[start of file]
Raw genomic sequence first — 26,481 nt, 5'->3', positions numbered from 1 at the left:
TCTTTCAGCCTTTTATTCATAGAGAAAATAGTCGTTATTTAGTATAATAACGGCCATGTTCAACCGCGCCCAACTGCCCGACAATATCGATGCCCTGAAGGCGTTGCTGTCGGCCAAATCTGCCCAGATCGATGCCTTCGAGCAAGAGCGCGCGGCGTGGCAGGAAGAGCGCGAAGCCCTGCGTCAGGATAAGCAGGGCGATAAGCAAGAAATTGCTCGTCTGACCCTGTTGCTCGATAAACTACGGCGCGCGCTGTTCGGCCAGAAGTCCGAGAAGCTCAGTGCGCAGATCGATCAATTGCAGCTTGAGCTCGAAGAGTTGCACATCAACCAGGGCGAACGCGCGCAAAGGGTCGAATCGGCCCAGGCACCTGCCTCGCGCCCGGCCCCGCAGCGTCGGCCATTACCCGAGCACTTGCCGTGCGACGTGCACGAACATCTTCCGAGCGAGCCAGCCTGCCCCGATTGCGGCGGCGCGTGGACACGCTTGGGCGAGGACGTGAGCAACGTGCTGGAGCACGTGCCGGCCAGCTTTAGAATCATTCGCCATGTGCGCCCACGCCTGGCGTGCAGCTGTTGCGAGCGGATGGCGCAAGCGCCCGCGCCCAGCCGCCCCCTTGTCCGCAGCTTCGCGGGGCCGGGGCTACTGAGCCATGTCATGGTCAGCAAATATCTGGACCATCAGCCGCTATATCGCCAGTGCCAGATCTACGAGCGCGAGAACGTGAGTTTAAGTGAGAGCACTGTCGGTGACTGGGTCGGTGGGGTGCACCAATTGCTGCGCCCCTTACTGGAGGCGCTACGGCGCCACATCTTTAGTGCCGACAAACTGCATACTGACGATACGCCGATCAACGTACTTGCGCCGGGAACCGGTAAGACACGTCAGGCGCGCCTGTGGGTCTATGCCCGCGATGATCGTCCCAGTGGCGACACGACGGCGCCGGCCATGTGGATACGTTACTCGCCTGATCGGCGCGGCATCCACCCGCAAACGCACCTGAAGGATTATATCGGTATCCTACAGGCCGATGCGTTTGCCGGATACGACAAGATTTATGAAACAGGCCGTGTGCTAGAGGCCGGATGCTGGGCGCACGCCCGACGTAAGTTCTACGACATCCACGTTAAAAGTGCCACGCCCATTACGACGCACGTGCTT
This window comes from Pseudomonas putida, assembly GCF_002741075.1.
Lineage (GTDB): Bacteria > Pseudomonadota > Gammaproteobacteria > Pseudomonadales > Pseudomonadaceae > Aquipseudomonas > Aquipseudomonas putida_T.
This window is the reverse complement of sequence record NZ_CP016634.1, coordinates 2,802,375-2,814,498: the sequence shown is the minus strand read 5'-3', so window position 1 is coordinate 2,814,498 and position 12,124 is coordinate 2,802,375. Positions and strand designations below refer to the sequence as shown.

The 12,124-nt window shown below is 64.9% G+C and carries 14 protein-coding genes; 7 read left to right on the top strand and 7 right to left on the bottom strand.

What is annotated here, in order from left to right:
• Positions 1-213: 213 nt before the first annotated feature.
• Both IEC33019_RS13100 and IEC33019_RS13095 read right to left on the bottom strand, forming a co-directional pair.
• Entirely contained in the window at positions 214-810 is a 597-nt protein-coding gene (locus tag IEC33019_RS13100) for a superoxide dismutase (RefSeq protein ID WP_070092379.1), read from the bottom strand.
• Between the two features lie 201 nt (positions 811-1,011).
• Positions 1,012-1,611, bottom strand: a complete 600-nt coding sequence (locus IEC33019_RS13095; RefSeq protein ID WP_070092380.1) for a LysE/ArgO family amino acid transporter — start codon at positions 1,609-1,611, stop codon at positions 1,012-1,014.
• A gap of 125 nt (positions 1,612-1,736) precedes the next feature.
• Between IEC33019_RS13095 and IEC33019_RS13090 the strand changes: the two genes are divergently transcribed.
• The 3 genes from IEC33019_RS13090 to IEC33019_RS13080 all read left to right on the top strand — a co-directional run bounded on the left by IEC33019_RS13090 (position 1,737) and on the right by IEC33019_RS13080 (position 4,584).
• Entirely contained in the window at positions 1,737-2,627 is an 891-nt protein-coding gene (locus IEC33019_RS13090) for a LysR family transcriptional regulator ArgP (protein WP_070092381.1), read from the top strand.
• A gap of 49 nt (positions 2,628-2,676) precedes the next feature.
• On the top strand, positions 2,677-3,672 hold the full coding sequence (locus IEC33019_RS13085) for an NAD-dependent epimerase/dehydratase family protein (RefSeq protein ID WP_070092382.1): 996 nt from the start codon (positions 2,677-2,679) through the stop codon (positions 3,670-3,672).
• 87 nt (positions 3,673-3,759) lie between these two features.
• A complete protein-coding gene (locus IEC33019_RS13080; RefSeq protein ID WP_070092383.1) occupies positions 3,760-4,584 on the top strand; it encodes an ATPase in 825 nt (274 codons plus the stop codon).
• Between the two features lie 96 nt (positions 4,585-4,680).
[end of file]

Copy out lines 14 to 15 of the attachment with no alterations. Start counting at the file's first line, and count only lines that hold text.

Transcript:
• Between IEC33019_RS13095 and IEC33019_RS13090 the strand changes: the two genes are divergently transcribed.
• The 3 genes from IEC33019_RS13090 to IEC33019_RS13080 all read left to right on the top strand — a co-directional run bounded on the left by IEC33019_RS13090 (position 1,737) and on the right by IEC33019_RS13080 (position 4,584).